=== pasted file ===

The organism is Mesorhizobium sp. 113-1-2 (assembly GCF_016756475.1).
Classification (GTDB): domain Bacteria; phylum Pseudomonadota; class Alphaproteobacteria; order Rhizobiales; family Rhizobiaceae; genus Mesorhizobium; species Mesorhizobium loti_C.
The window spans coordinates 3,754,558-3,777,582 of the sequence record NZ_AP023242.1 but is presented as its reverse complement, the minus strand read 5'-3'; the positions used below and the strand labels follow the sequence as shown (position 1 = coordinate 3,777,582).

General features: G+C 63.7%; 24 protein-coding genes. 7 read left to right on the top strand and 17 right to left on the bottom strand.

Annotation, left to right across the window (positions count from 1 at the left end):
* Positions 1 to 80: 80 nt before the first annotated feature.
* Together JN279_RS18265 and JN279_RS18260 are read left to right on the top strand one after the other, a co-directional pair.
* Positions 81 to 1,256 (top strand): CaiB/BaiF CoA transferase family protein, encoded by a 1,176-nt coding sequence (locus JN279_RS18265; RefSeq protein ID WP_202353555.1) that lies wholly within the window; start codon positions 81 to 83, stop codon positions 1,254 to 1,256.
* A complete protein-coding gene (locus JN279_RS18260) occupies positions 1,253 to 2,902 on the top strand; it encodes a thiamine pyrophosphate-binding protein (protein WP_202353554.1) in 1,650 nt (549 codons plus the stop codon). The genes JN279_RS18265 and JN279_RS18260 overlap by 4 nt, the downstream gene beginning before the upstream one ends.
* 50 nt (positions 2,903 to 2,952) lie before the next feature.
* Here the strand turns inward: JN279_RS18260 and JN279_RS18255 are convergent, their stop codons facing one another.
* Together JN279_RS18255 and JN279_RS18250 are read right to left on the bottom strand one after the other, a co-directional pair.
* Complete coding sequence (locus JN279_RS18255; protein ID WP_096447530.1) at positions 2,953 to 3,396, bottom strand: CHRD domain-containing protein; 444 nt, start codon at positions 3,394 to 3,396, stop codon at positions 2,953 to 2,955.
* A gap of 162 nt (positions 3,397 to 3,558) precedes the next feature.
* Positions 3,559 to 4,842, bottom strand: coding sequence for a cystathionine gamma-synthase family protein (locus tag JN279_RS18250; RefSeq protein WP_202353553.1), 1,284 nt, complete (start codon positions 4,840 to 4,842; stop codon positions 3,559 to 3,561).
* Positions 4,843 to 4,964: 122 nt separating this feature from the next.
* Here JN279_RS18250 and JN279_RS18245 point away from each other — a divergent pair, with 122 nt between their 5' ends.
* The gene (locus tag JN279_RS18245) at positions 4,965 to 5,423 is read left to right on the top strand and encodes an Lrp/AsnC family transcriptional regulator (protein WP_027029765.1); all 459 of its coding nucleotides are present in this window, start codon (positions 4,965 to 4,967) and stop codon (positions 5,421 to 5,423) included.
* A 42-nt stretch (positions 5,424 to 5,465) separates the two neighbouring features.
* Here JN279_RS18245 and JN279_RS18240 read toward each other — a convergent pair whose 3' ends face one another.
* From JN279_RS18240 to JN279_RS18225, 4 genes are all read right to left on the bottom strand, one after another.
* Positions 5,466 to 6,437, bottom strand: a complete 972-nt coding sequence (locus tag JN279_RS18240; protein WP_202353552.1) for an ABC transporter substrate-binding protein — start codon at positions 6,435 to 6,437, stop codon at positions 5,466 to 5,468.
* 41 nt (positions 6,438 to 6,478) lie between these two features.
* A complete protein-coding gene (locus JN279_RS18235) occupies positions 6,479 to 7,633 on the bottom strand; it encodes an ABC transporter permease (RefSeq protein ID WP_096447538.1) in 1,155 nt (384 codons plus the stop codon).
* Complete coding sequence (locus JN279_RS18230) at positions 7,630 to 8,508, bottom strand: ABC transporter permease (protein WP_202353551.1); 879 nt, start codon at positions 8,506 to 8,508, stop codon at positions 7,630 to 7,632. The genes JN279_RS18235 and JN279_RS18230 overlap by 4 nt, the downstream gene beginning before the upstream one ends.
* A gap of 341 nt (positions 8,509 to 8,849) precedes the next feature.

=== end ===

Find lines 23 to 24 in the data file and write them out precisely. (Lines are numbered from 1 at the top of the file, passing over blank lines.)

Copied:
* 41 nt (positions 6,438 to 6,478) lie between these two features.
* A complete protein-coding gene (locus JN279_RS18235) occupies positions 6,479 to 7,633 on the bottom strand; it encodes an ABC transporter permease (RefSeq protein ID WP_096447538.1) in 1,155 nt (384 codons plus the stop codon).